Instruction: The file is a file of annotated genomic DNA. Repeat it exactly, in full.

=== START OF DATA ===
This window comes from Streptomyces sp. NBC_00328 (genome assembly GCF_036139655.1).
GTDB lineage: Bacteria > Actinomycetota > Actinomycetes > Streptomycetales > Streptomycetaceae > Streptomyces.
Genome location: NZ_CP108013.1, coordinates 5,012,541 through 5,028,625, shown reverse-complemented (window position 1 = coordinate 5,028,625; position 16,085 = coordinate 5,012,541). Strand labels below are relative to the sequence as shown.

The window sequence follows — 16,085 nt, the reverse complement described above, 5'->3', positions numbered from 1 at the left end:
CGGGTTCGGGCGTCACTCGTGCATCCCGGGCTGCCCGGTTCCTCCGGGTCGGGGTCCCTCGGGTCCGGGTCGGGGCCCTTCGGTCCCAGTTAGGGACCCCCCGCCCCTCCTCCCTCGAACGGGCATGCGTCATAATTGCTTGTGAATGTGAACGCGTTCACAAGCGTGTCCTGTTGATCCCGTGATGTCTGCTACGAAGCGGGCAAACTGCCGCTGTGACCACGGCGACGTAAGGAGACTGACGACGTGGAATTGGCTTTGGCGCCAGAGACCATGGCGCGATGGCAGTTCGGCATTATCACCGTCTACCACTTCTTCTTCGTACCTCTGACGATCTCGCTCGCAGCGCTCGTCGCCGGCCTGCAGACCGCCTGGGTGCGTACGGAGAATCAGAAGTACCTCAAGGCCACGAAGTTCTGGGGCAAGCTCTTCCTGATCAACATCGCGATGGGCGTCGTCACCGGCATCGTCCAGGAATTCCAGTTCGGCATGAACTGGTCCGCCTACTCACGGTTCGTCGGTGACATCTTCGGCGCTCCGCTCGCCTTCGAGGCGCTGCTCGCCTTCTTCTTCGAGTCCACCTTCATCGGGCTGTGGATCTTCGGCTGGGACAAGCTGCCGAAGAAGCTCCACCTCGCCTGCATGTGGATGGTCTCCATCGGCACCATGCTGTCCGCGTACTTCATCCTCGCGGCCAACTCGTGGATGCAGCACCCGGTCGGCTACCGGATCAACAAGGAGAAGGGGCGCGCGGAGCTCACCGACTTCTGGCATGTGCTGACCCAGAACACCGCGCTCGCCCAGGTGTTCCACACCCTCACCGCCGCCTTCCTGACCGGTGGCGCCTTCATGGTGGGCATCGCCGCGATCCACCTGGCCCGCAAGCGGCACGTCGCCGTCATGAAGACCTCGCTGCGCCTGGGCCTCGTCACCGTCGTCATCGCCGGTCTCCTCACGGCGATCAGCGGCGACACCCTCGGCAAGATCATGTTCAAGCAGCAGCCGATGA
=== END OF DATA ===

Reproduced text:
This window comes from Streptomyces sp. NBC_00328 (genome assembly GCF_036139655.1).
GTDB lineage: Bacteria > Actinomycetota > Actinomycetes > Streptomycetales > Streptomycetaceae > Streptomyces.
Genome location: NZ_CP108013.1, coordinates 5,012,541 through 5,028,625, shown reverse-complemented (window position 1 = coordinate 5,028,625; position 16,085 = coordinate 5,012,541). Strand labels below are relative to the sequence as shown.

The window sequence follows — 16,085 nt, the reverse complement described above, 5'->3', positions numbered from 1 at the left end:
CGGGTTCGGGCGTCACTCGTGCATCCCGGGCTGCCCGGTTCCTCCGGGTCGGGGTCCCTCGGGTCCGGGTCGGGGCCCTTCGGTCCCAGTTAGGGACCCCCCGCCCCTCCTCCCTCGAACGGGCATGCGTCATAATTGCTTGTGAATGTGAACGCGTTCACAAGCGTGTCCTGTTGATCCCGTGATGTCTGCTACGAAGCGGGCAAACTGCCGCTGTGACCACGGCGACGTAAGGAGACTGACGACGTGGAATTGGCTTTGGCGCCAGAGACCATGGCGCGATGGCAGTTCGGCATTATCACCGTCTACCACTTCTTCTTCGTACCTCTGACGATCTCGCTCGCAGCGCTCGTCGCCGGCCTGCAGACCGCCTGGGTGCGTACGGAGAATCAGAAGTACCTCAAGGCCACGAAGTTCTGGGGCAAGCTCTTCCTGATCAACATCGCGATGGGCGTCGTCACCGGCATCGTCCAGGAATTCCAGTTCGGCATGAACTGGTCCGCCTACTCACGGTTCGTCGGTGACATCTTCGGCGCTCCGCTCGCCTTCGAGGCGCTGCTCGCCTTCTTCTTCGAGTCCACCTTCATCGGGCTGTGGATCTTCGGCTGGGACAAGCTGCCGAAGAAGCTCCACCTCGCCTGCATGTGGATGGTCTCCATCGGCACCATGCTGTCCGCGTACTTCATCCTCGCGGCCAACTCGTGGATGCAGCACCCGGTCGGCTACCGGATCAACAAGGAGAAGGGGCGCGCGGAGCTCACCGACTTCTGGCATGTGCTGACCCAGAACACCGCGCTCGCCCAGGTGTTCCACACCCTCACCGCCGCCTTCCTGACCGGTGGCGCCTTCATGGTGGGCATCGCCGCGATCCACCTGGCCCGCAAGCGGCACGTCGCCGTCATGAAGACCTCGCTGCGCCTGGGCCTCGTCACCGTCGTCATCGCCGGTCTCCTCACGGCGATCAGCGGCGACACCCTCGGCAAGATCATGTTCAAGCAGCAGCCGATGA